Luxury island development Isla de Valdecañas in Extremadura sentenced to demolition costing 145€ million

isla valdecañas island resort extremadura
Marina Isla de Valdecañas island resort, Extremadura

The Marina Isla de Valdecañas residential golf resort and hotel on an artificial island in Extremadura is the latest example of a major urban planning disaster ending in a demolition order that will probably never be executed.

The Marina Isla de Valdecañas urbanisation on an artificial island of 130 hectares in the Valdecañas reservoir in Cáceres province, Extremadura, an hour and a half west of Madrid by car, was started at the height of the Spanish property boom in 2006 with the support of the regional government. The plan was to build hundreds of “luxury” homes, a four star hotel, 18-hole golf course, sports centre, communal pool, marina and artificial beach. In the end only around 185 villas were built and sold to the “Spanish jet set” including celebrities and royalty, and the resort became known as the “Marbella of Extremadura.”

From the start the urbanisation was opposed by environmentalists on the grounds that it was built in an area of ‘special environmental protection.’ The Ecologistas en Acción-CODA group challenged the legality of the development, and in 2011 the high court of Extremadura declared the development illegal, so the regional government changed the planning laws to legalise it. The case then went up to Spain’s constitutional court, which ruled the planning law change illegal in 2019, opening the door to demolition.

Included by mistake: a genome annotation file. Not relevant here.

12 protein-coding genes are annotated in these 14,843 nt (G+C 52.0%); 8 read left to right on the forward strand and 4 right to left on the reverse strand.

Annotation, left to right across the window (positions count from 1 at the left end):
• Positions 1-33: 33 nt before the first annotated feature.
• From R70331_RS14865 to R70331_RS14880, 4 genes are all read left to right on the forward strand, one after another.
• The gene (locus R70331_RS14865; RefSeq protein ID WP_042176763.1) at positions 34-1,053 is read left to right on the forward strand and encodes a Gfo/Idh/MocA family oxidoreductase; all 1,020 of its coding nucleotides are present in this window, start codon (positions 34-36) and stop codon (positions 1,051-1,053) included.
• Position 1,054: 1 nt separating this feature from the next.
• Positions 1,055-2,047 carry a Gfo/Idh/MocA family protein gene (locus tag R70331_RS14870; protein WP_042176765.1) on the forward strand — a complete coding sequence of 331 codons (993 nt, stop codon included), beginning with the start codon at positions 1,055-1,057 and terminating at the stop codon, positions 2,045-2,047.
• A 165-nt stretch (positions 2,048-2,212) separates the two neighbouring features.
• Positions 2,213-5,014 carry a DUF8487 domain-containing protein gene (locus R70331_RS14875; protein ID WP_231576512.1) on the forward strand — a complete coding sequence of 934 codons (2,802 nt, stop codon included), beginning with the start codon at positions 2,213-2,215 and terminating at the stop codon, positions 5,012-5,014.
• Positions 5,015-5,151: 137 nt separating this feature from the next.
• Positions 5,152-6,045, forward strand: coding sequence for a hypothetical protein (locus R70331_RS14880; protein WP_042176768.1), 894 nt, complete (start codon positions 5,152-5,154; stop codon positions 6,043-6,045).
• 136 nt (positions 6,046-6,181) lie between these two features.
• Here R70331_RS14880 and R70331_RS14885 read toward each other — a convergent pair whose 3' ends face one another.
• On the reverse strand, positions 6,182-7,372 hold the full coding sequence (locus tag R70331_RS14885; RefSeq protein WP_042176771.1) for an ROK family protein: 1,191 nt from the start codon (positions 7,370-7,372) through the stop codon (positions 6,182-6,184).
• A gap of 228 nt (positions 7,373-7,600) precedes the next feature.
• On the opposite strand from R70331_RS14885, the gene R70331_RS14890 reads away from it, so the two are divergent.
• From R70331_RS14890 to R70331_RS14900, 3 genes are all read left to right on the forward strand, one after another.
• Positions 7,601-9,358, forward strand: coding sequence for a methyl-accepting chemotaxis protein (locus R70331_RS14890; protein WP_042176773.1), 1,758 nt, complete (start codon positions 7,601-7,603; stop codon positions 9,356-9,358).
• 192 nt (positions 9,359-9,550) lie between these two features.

However, in 2020 the court in Extremadura decided that, although nothing new could be built, the existing facilities and homes should be allowed to stay on the grounds that demolition and compensation would be too costly, estimated at close to 150€m that the regional government would have to pay. The Spanish Supreme Court has now overturned that decision, bringing the demolition order one step closer. 

Murcia’s regional government has said it will continue fighting to save the resort, which the Spanish press reports is suffering from neglect as the legal problems have discouraged investment in its upkeep. Defenders of the resort still have options with the Constitutional Court and the European Courts. As a last resort the regional authorities can appeal for constitutional protection (recurso de amparo constitucional) to stay the demolition. 

Even if the defenders of the resort lose their fight to save the Isla de Valdecañas from a final demolition order I doubt the environmentalists will see their dream of returning the site to its original natural state come true. Just like the planning disaster in Marbella, the hundreds of thousands of illegally built homes in the Andalusian countryside, and the hotel Algarrobico in Almeria, demolition will never happen. Much more likely is that the luxury island development of the Isla de Valdecañas will be left to rot, and investors will be trapped indefinitely.

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